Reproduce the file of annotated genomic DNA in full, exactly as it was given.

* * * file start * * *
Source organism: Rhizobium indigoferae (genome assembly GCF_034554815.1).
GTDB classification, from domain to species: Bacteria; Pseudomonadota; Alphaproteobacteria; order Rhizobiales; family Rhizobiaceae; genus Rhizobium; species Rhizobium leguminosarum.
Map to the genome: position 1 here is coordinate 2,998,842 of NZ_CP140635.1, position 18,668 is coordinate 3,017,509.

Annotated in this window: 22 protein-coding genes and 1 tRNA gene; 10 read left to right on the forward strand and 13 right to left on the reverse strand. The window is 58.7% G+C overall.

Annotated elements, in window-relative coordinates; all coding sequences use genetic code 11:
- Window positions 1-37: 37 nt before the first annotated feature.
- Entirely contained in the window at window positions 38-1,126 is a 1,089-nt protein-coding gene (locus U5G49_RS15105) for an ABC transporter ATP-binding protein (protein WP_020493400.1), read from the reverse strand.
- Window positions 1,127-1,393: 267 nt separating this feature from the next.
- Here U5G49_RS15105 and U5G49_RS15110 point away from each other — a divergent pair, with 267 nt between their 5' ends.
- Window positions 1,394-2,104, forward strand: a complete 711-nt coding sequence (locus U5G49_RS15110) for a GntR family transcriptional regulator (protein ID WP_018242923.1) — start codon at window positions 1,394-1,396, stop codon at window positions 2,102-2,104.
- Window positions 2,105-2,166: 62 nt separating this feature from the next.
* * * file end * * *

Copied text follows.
Source organism: Rhizobium indigoferae (genome assembly GCF_034554815.1).
GTDB classification, from domain to species: Bacteria; Pseudomonadota; Alphaproteobacteria; order Rhizobiales; family Rhizobiaceae; genus Rhizobium; species Rhizobium leguminosarum.
Map to the genome: position 1 here is coordinate 2,998,842 of NZ_CP140635.1, position 18,668 is coordinate 3,017,509.

Annotated in this window: 22 protein-coding genes and 1 tRNA gene; 10 read left to right on the forward strand and 13 right to left on the reverse strand. The window is 58.7% G+C overall.

Annotated elements, in window-relative coordinates; all coding sequences use genetic code 11:
- Window positions 1-37: 37 nt before the first annotated feature.
- Entirely contained in the window at window positions 38-1,126 is a 1,089-nt protein-coding gene (locus U5G49_RS15105) for an ABC transporter ATP-binding protein (protein WP_020493400.1), read from the reverse strand.
- Window positions 1,127-1,393: 267 nt separating this feature from the next.
- Here U5G49_RS15105 and U5G49_RS15110 point away from each other — a divergent pair, with 267 nt between their 5' ends.
- Window positions 1,394-2,104, forward strand: a complete 711-nt coding sequence (locus U5G49_RS15110) for a GntR family transcriptional regulator (protein ID WP_018242923.1) — start codon at window positions 1,394-1,396, stop codon at window positions 2,102-2,104.
- Window positions 2,105-2,166: 62 nt separating this feature from the next.